New Fashion Trend: Temporary Body Art


The term ‘body art’ tends to bring to mind tattoos and piercings but these days wearing body art doesn’t mean making a lifetime commitment to having the Chinese character for Courage etched on your ankle or a hole put through somewhere soft as fleshy. The latest trend in body art has more in common with the temporary tattoos of your childhood than with looking like a modern primitive. Fashion house Channel recently launched a line of temporary tattoos including one depicting their interlinked double C logo. These are ideal for those who want to experiment with a tattooed look in the short term: they only last a few days.

Rodarte’s SS10 catwalk show featured a different take on body art with a more tribal feel. The models’ arms had been covered with black paint featuring swirls and other patterns. The look seemed to reference tribal rituals and Maori Tā Moko tattoos. This makes sense when you think about it, what is a catwalk show if not some kind of modern ritual? This look was even more temporary than the Channel tattoos but more time consuming: it took a team of painters hours to get the look. Rodarte’s head designers Kate and Laura Mulleavy wanted to create a form of body art available to all: “Body art is a huge form of expression. If someone doesn’t want to commit to permanent body art, there are ways of translating the idea through make-up.”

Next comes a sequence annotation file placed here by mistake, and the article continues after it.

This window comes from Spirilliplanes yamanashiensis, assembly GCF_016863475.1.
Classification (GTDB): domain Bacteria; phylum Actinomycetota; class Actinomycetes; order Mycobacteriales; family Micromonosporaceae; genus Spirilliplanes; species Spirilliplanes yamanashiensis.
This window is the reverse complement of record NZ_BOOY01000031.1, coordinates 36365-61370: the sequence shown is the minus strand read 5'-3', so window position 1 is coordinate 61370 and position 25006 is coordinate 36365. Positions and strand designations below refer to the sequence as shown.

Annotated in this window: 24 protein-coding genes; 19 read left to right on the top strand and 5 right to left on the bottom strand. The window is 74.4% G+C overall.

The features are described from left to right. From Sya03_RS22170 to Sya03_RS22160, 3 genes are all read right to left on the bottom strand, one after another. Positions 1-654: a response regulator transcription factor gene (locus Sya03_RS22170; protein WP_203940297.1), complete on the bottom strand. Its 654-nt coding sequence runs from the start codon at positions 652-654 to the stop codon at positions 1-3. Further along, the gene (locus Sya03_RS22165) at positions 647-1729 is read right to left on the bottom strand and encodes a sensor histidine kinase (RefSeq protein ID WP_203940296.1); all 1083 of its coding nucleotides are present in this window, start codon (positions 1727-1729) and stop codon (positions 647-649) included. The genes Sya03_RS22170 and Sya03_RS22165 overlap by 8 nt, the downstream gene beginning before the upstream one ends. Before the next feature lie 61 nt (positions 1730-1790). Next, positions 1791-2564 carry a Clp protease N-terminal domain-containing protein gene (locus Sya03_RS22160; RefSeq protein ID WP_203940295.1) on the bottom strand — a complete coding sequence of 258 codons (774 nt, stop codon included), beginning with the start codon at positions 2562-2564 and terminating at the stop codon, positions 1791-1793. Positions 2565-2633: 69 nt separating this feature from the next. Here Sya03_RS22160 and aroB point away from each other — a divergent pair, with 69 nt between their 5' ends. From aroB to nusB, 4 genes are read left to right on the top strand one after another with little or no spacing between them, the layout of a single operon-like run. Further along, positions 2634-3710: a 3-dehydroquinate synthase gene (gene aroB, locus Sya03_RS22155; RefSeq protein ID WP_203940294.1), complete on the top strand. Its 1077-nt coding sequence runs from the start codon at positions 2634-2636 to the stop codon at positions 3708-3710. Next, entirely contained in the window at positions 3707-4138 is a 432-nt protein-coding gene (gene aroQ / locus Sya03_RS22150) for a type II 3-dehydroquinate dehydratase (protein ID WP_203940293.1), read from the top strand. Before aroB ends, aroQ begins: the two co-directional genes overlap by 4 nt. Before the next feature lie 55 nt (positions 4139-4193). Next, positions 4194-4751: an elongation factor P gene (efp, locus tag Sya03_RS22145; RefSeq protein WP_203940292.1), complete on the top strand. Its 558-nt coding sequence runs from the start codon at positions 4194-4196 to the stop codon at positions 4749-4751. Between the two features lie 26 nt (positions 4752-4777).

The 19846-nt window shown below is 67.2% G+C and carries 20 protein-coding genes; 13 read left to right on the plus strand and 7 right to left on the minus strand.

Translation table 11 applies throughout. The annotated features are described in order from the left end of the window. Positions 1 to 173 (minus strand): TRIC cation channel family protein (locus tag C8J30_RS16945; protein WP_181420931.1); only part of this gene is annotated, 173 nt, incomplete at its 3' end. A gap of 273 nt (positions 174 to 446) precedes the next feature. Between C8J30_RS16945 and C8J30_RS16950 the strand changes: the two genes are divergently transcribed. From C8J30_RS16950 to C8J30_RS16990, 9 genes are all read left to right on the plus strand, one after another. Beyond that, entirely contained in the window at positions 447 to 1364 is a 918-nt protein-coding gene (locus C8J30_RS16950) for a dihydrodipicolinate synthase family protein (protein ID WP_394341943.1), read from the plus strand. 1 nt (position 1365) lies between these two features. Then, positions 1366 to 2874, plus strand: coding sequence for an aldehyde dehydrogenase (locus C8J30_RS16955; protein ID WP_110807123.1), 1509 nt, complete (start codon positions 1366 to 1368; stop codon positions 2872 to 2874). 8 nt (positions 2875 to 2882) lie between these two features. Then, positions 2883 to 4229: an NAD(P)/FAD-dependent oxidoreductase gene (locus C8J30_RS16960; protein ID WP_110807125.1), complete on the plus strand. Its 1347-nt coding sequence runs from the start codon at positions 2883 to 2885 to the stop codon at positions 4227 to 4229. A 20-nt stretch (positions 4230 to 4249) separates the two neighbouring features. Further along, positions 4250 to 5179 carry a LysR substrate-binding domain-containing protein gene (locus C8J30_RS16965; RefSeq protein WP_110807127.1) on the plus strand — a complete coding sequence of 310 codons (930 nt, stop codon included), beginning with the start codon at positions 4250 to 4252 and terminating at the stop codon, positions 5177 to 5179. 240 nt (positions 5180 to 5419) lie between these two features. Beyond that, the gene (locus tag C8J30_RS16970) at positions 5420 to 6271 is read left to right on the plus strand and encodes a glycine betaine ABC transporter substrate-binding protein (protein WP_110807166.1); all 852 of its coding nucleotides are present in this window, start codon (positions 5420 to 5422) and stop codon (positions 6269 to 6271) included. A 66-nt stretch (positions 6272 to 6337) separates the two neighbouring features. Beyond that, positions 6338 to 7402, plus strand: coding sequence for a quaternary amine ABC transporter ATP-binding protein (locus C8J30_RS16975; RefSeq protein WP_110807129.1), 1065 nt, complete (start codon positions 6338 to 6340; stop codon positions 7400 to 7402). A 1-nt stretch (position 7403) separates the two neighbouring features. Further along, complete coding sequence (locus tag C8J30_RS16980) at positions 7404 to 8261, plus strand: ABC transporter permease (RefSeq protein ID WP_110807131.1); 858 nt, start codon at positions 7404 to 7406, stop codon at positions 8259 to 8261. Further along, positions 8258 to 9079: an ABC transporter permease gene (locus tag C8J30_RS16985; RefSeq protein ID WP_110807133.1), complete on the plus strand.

This seems similar to the idea of body painting in the sense of using the body as a canvas on which to display airbrushed paintings. The difference is that airbrushing is normally a bit tacky and uninspired and certainly not high fashion. While it seems unlikely that body painting will ever be considered acceptable outdoor wear  it could be a viable alternative to lingerie. Take for example the video below of model Abbey Clancy in painted on lingerie, better than the real thing I would say although you would have to be careful where you sit to avoid ruining the furniture!


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